North Carolina man convicted of contraband tobacco project

A North Carolina farmer was sentenced to six and a half years in prison for a smuggling operation that transported tobacco to Canada, according to the US Department of Justice.

A press release said Phil Howard, 55, was convicted of conspiring to commit money laundering and filing a false income tax return. The judge also ordered Howard to serve three years of supervised release and pay approximately $ 1 million in restitution to the United States.

The sentence was handed down on Thursday.

Documents and information presented to the court indicate that Howard made arrangements at least 231 times to transport tobacco from Wilson to the Akwesasne Mohawk Nation Reservation near the Canada-U.S. Border. The co-conspirators then smuggled the tobacco up the St. Lawrence River and into the Mohawk Nation reserve of Kahnawake in Quebec, where it was turned into contraband cigarettes, authorities said.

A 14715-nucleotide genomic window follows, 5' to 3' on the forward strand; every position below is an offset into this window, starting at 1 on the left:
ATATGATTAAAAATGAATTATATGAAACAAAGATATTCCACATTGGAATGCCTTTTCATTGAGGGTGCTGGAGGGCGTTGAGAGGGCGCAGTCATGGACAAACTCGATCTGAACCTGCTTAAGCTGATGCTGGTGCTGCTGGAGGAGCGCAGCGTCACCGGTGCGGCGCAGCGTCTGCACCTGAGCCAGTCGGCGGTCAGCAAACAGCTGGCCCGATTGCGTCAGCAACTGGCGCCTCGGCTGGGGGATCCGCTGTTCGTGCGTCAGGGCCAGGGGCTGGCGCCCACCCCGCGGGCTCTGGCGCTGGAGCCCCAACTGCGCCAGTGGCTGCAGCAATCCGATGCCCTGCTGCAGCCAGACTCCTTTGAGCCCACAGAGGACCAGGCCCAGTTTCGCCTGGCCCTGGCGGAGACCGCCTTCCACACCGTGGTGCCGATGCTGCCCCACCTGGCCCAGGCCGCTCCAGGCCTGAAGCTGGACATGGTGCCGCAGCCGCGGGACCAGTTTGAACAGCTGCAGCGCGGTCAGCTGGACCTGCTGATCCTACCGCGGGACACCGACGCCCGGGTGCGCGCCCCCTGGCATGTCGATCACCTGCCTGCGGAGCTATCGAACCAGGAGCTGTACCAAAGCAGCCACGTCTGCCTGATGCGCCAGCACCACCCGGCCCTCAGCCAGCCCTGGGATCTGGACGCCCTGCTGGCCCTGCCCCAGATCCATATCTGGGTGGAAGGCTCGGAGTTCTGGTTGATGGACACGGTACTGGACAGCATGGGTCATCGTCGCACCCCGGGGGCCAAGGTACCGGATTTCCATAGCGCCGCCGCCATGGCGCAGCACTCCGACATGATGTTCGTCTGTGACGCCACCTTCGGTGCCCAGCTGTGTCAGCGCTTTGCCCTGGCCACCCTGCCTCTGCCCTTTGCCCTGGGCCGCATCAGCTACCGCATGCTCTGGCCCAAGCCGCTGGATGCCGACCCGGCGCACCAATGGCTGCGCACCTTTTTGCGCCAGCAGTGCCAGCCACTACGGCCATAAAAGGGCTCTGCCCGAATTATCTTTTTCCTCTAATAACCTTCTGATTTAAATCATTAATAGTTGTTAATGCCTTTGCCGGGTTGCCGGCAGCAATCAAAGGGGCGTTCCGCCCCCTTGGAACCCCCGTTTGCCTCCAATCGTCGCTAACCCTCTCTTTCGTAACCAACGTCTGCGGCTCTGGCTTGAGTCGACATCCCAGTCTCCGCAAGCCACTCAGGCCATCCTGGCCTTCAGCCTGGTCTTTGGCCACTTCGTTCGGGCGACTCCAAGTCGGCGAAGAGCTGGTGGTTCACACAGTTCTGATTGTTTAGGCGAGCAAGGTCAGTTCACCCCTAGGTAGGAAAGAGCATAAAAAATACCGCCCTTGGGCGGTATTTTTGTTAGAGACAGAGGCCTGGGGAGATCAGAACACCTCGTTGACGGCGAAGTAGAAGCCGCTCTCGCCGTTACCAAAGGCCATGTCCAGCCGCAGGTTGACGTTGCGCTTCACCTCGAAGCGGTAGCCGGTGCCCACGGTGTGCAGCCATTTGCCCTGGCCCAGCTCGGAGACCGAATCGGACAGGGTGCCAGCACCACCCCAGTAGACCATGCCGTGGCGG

In total, according to the press release, the conspiracy smuggled over 6 million pounds of tobacco into Canada, resulting in a tax loss for Canada of over $ 600 million. Court documents say Howard received payment in cash, cigarettes and threads, laundered more than $ 2 million, and failed to report it on his tax returns, including filling out false 2014 tax returns to 2018.


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